Top tips on choosing, buying, preparing and cooking meat from an award-winning butcher...
An experienced butcher can often tell the breed, age and sex of an animal just by the colour of its fat. The colour will also depend on what the animal ate during its life. For example, the fat in grass-fed beef may look more yellow than the fat in barley-fed beef, which is usually white. But this doesn't affect the eating quality you'll be pleased to learn. What is important is that the fat is firm and dry.
It's a common misconception that the redder the meat the better it is. All a bright red colour really indicates is that the meat has been recently cut. About 20 minutes after cutting the red pigment in meat gradually turns brown naturally. So meat displayed in butchers shops and supermarkets can vary from bright red to reddish-brown, but this won't affect the eating quality.
Meat that has been matured for longer tends to be darker. The variations in the colour of delicious Welsh Lamb and Welsh Beef disappear once you start cooking it.
How to Butterfly a Leg of Welsh Lamb
Everyone loves trying something new on their barbeque to impress friends and family and upstage the neighbours. And what better way to go gourmet than to serve up some delicious Welsh Lamb? Our step by step guide on how to butterfly a leg of Welsh Lamb will help give you the perfect cut that cooks easily and quickly on the coals, while giving you a tender and tasty meat.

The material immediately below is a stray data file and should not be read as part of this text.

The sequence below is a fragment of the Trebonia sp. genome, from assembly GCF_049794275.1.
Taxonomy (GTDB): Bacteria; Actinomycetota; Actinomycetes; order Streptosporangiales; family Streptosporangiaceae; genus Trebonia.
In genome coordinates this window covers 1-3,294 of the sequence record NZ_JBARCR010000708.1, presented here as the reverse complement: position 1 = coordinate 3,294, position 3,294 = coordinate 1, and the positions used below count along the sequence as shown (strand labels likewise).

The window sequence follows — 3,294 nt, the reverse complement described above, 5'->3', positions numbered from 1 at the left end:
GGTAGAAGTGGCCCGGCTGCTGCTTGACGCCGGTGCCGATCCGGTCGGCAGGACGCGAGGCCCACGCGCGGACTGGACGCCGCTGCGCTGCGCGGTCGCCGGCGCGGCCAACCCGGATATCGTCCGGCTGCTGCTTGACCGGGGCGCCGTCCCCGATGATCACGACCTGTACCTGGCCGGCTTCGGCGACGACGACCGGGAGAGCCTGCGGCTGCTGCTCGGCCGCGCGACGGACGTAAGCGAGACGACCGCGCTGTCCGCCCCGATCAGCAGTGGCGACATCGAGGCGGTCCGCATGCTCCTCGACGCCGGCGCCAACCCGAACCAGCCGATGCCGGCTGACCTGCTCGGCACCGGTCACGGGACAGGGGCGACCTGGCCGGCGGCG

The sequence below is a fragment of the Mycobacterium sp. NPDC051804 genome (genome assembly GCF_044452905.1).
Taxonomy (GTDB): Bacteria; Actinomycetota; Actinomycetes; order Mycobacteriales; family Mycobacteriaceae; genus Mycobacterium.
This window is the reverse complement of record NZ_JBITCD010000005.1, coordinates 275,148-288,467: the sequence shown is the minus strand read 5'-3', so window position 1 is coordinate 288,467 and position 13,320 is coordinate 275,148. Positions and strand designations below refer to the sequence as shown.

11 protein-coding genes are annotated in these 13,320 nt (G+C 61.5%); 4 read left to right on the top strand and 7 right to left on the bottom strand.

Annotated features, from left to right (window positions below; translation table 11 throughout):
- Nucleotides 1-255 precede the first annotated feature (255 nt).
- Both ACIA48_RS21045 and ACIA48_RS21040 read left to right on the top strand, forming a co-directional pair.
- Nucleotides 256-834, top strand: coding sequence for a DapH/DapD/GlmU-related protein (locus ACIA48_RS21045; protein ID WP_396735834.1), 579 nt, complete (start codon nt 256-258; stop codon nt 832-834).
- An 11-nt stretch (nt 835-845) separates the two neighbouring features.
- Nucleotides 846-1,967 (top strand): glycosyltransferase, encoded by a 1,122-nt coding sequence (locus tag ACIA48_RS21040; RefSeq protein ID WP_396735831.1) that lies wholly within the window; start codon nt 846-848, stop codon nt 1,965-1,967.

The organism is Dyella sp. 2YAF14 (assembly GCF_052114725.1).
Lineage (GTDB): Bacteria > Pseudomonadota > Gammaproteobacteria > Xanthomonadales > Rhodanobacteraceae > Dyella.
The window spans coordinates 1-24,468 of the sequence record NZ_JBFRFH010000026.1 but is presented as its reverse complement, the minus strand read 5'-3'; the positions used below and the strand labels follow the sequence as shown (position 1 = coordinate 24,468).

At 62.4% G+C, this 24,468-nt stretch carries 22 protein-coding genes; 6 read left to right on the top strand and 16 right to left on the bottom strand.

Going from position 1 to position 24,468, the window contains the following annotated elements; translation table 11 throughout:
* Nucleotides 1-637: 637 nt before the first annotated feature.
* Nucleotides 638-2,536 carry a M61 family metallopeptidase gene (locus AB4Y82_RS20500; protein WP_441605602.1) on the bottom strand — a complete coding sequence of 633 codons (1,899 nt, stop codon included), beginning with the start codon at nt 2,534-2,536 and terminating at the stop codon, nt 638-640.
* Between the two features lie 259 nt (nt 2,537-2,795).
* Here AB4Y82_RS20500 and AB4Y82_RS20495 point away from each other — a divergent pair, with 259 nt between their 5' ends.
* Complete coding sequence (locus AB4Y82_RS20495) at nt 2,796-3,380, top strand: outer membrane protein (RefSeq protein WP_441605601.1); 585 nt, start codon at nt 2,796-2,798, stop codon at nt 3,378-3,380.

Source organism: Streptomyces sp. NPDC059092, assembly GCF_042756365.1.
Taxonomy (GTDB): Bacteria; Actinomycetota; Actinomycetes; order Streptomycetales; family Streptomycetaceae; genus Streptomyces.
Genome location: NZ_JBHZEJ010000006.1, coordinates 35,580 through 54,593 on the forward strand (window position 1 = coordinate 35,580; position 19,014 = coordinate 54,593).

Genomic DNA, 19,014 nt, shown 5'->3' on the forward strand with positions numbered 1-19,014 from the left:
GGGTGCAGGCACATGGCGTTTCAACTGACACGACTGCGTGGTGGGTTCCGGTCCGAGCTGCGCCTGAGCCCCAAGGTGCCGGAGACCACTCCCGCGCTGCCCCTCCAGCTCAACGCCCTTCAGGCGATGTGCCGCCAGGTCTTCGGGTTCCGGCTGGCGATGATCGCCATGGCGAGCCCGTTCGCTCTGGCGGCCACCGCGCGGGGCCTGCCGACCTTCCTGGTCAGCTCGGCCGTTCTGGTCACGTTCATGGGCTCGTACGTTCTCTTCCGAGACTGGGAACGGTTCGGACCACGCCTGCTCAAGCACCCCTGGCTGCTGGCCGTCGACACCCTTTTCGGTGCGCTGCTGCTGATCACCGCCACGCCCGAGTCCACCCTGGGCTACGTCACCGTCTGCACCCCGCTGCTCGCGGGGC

Step 1: Trim outer skin / fat
Using a sharp knife with a fairly long blade carefully remove most of the outer skin, and if there is a fair bit of fat - remove some of the fat. This stage, though not essential, will allow the marinade to penetrate the flesh more resulting in even greater flavour!
Step 2: Cutting out the bone
Turn the leg of lamb over with flat side on the board. Run the knife around the curved bone that protrudes from the wider end of the leg. Slit into the leg as close to the bone as you can. Try not to hack the meat!
Step 3: Remove the bone
Cut around the bone carefully until the bone is exposed and you can cut under it to remove it. You will need to twist and pull it a bit to get the bone out.
Step 4: Remove the knuckle bone
You’ll also find another bone – Knuckle bone, on the narrow end (shank end) of the leg. Run the knife around the bone to loosen it, twist and pull out the bone.
Step 6: Finish
Open/ spread out the boned leg of lamb, and remove any excessive pieces of fat if there are any. Carefully make a horizontal slice into thick part of the flesh, but making sure not to go all the way through. Do this on both sides.
Open out the leg and flatten to resemble a butterfly shape. This should result in a fairly uniform piece of meat.
Final cooking instructions
You are now ready to place the meat into your marinade – leave for a few hours or preferably overnight to ensure it absorbs the flavours of the marinade.